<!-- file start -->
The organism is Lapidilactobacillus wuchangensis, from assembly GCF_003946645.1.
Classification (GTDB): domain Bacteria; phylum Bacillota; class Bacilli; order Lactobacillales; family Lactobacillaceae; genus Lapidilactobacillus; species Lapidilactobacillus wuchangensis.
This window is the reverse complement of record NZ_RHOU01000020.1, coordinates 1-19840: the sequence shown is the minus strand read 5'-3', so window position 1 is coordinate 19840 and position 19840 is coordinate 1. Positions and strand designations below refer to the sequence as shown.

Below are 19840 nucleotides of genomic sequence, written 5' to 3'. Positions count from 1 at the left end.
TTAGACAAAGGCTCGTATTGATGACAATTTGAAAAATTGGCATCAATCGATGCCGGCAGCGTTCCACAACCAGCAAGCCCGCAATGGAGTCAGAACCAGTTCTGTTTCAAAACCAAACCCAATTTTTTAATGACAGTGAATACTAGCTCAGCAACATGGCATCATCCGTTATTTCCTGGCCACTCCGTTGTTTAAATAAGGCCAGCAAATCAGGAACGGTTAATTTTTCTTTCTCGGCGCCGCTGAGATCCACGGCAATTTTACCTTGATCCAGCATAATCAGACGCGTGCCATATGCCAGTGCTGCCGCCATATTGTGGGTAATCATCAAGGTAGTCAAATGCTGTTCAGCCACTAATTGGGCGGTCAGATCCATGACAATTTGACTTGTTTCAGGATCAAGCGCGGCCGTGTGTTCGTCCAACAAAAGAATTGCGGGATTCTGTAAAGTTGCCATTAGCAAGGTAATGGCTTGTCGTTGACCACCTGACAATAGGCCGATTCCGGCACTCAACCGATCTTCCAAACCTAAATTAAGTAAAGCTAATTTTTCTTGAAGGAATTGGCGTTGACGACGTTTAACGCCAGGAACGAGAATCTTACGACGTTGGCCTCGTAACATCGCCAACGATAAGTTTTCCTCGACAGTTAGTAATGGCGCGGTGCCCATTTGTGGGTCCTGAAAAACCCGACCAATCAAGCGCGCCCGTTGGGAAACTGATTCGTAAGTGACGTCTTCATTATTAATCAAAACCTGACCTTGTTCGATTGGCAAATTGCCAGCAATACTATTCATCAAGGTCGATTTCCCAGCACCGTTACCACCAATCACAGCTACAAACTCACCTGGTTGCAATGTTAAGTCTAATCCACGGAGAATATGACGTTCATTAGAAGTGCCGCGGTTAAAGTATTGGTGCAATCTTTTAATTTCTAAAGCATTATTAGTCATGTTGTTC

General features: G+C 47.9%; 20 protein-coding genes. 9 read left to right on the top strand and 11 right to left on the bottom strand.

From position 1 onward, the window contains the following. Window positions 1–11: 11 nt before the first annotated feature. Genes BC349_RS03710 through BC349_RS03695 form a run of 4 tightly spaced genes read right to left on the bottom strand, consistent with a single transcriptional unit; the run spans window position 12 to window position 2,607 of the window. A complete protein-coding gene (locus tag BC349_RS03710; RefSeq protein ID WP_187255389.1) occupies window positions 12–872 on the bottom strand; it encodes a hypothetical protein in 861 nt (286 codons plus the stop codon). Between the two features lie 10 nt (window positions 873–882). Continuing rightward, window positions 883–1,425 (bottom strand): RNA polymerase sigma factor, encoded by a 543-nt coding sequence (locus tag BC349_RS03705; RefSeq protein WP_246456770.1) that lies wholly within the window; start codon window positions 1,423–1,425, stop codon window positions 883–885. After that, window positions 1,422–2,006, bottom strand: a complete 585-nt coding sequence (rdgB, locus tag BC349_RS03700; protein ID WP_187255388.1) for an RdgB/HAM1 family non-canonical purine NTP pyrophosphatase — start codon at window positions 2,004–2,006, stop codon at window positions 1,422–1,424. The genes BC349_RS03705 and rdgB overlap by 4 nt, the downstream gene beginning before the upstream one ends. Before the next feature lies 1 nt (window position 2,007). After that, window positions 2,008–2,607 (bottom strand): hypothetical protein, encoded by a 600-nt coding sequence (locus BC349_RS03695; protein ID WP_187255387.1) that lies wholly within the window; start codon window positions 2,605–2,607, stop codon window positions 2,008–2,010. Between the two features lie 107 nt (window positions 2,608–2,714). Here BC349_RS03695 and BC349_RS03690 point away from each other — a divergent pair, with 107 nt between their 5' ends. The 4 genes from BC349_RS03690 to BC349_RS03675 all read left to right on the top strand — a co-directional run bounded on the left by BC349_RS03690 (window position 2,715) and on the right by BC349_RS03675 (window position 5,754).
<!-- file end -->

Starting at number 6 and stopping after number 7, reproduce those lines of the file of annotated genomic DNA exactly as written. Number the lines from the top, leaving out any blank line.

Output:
General features: G+C 47.9%; 20 protein-coding genes. 9 read left to right on the top strand and 11 right to left on the bottom strand.

From position 1 onward, the window contains the following. Window positions 1–11: 11 nt before the first annotated feature. Genes BC349_RS03710 through BC349_RS03695 form a run of 4 tightly spaced genes read right to left on the bottom strand, consistent with a single transcriptional unit; the run spans window position 12 to window position 2,607 of the window. A complete protein-coding gene (locus tag BC349_RS03710; RefSeq protein ID WP_187255389.1) occupies window positions 12–872 on the bottom strand; it encodes a hypothetical protein in 861 nt (286 codons plus the stop codon). Between the two features lie 10 nt (window positions 873–882). Continuing rightward, window positions 883–1,425 (bottom strand): RNA polymerase sigma factor, encoded by a 543-nt coding sequence (locus tag BC349_RS03705; RefSeq protein WP_246456770.1) that lies wholly within the window; start codon window positions 1,423–1,425, stop codon window positions 883–885. After that, window positions 1,422–2,006, bottom strand: a complete 585-nt coding sequence (rdgB, locus tag BC349_RS03700; protein ID WP_187255388.1) for an RdgB/HAM1 family non-canonical purine NTP pyrophosphatase — start codon at window positions 2,004–2,006, stop codon at window positions 1,422–1,424. The genes BC349_RS03705 and rdgB overlap by 4 nt, the downstream gene beginning before the upstream one ends. Before the next feature lies 1 nt (window position 2,007). After that, window positions 2,008–2,607 (bottom strand): hypothetical protein, encoded by a 600-nt coding sequence (locus BC349_RS03695; protein ID WP_187255387.1) that lies wholly within the window; start codon window positions 2,605–2,607, stop codon window positions 2,008–2,010. Between the two features lie 107 nt (window positions 2,608–2,714). Here BC349_RS03695 and BC349_RS03690 point away from each other — a divergent pair, with 107 nt between their 5' ends. The 4 genes from BC349_RS03690 to BC349_RS03675 all read left to right on the top strand — a co-directional run bounded on the left by BC349_RS03690 (window position 2,715) and on the right by BC349_RS03675 (window position 5,754).